Ryan Hansford will compete in the 2010 Fujitsu V8 Supercar Series, and wants to follow in his famous Dad’s footsteps.
Hansford, the son of the late-Gregg Hansford, only started his racing career last season, driving in a handful of Gemini races in Queensland before making one-off starts in the MINI Challenge (Surfers Paradise) and in the Fujitsu V8 Series (Sydney).
Now, he will compete in the Fujitsu V8 Series, driving the #96 Rod Dawson Falcon – and this is just the start of what he wants to achieve in the sport.
But the 27-year-old has big shoes to fill. His father was regarded as one of the best motorcycle racers in the world, competing for the Kawasaki factory racing team, finishing second in the world 250cc championship and third in the world 350cc championship in 1978.
After suffering horrific injuries at Spa, Gregg retired from bikes and turned his attention to car racing, driving for the likes of Allan Moffat and Larry Perkins in Australia.
Gregg’s career highlights all came at Bathurst. He won the 1993 Great Race when he partnered with Perkins for a memorable victory. He took victory in the Bathurst 12 Hour in a factory Mazda with Neil Crompton and also finished third in the 1000km race, again with Perkins.
Sadly, Gregg was fatally injured in a Super Touring accident at Phillip Island in 1995.
Ryan was just 12 years-old when his father was killed, and held off on his racing aspirations until he sorted his work life, becoming a qualified carpenter.
Now, he wants to compete at the elite level of local motor racing. Speedcafe.com.au’s Grant Rowley spoke with Hansford on his 2010 Fujitsu Series campaign, his expectations and personal memories of his great father.
QUESTION: You’re driving Rod Dawson’s Falcon in the Fujitsu V8 Series this year …
RYAN HANSFORD: Yeah, it should be good, I’m looking forward to the year. Last year was really only my first season of racing. I drove in a few Gemini races, went straight from there to MINI and finished third, and then went and drove in the V8 a few weeks later. Looking back, I was surprised how quickly I adapted.
Q: You’ve only been competing in car races for less than a year. How serious are you about making a career out of this?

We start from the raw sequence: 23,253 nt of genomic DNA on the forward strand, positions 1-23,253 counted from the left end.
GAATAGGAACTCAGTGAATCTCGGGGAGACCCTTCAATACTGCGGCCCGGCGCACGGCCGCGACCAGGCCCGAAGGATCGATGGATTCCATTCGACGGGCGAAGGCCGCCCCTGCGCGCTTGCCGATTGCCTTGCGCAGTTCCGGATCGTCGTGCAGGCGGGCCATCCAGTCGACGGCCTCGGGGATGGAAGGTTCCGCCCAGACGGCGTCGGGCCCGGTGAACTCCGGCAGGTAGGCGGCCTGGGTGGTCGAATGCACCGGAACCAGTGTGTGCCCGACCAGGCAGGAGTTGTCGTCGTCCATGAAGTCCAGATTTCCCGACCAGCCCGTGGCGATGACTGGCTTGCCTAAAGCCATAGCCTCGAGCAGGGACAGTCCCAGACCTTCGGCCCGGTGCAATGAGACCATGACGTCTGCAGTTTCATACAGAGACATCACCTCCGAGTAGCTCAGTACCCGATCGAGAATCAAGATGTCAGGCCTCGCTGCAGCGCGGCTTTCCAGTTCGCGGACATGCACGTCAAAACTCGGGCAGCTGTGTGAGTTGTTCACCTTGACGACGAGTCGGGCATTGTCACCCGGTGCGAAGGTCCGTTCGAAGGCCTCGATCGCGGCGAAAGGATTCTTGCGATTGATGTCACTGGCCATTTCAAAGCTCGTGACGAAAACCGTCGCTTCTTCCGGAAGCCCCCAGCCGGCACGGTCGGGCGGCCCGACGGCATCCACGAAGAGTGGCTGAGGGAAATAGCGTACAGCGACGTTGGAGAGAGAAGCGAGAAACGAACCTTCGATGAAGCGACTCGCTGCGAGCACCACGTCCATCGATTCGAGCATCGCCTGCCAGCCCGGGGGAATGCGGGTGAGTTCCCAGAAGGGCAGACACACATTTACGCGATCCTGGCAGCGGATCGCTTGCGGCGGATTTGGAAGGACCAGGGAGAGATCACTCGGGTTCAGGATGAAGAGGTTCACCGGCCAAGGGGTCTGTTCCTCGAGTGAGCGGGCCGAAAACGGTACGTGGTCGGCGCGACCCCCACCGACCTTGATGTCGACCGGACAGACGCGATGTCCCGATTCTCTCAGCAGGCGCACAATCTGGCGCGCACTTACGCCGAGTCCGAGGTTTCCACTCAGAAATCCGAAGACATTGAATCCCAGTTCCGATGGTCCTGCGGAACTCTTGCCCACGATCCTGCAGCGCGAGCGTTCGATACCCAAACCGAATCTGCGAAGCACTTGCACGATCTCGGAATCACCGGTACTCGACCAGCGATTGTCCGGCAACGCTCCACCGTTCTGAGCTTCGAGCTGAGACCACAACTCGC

RH: I’m very serious and I want to be competitive all year. I struggled in Sydney with my fitness, so I’ve dropped eight kilograms. I want to get down to 90kg – I was up at 105kg, but I have a pretty big frame.
I’m looking to make a career out it, so I’m trying everyday to find sponsors and get fitter.
Q: What made you decided that now was the time to become a race car driver?
RH: I’ve obviously been watching car races since I was a small boy. I was three when Dad bought me a go-kart and a motorbike. I’ve been around the sport all my life.
If Dad was still around, I think I would have raced go-karts and I would have gone through all of that, but when I turned 18, money was the issue to attempt to go racing. Now that I have a trade behind me and worked for the last eight years, I can try and give it a go. If the racing thing fails, I can fall back on being a carpenter.
I’ve always known I was going to do it, It was just a matter of when. Now is my chance, so I’m going to go at it flat out.
Q: You had a top 10 result in your debut at Sydney. What’s your expectation for this year?
RH: For the championship overall, I’d like to be top five. I don’t think everyone competes in every race, and if I can have a consistent result, I think that’s achievable. I don’t think we’re going to go out there and compete with the old Triple Eight cars and some of the others. I’m not sure that the car I’ve got has that in it. But you never know – if we can improve on things, we could get it up there. Top five is definitely where I’d like to be.
Q: What’s your next step from here. Would you like to do the V8 endurance races?
RH: I would love to do that if there’s a spot for me. I’d have to see how I go in the first three races this year, and if someone approached me and asked me to drive, I’d jump at it, but I don’t know if I’m at that level yet.
When I get to the right level, I want to make sure I step into the Main Game when I’m on the pace and comfortable in the cars. I see myself doing the Fujitsu V8 Series this year and see what happens after that. I want to make it to the Main Series, for sure.
Q: And you’re competing in a HQ Holden support class at Bathurst …
RH: Yeah, I just want to learn the track. I tried to get a 12 Hour drive, but I couldn’t get in there. I just want to learn the track and get some laps around there. I can’t wait to do it.
Q: Do you get asked many questions about your old man? Not only is he a Bathurst winner, but a champion on two-wheels as well. I’d imagine he’d appeal to a lot of different race fans …
RH: I don’t get asked that many questions. I don’t have a problem being asked. I like to talk to him about it.
But I do get a lot of people coming up to me and tell me how they watched Dad race. They talk about that to me, and that’s pretty cool.
Lately, I just went through a whole heap of some old videos that I’ve never seen before of him on his bikes, going through some old articles on the internet. It’s good to read the stuff. He’s actually a lot better than what I thought he was on the motorbikes …
I read a quote from Kenny Roberts, who rated him as the best rider in the world under brakes that he’s ever raced against. Dad was classed in the top three in the world for a long time.
Q: Do you think he’d be proud of what you’re trying to achieve?
RH: Yep. He’d be very proud. I’m sure with everything I’ve done so far, he’d be pretty happy. That’s the way he wanted me to go, from a very young age. He wanted me to follow him and get into some sort of motor racing.
I was watching some old home videos and he was interviewing me, asking if I wanted to be a race car driver! I think he’d be pretty proud.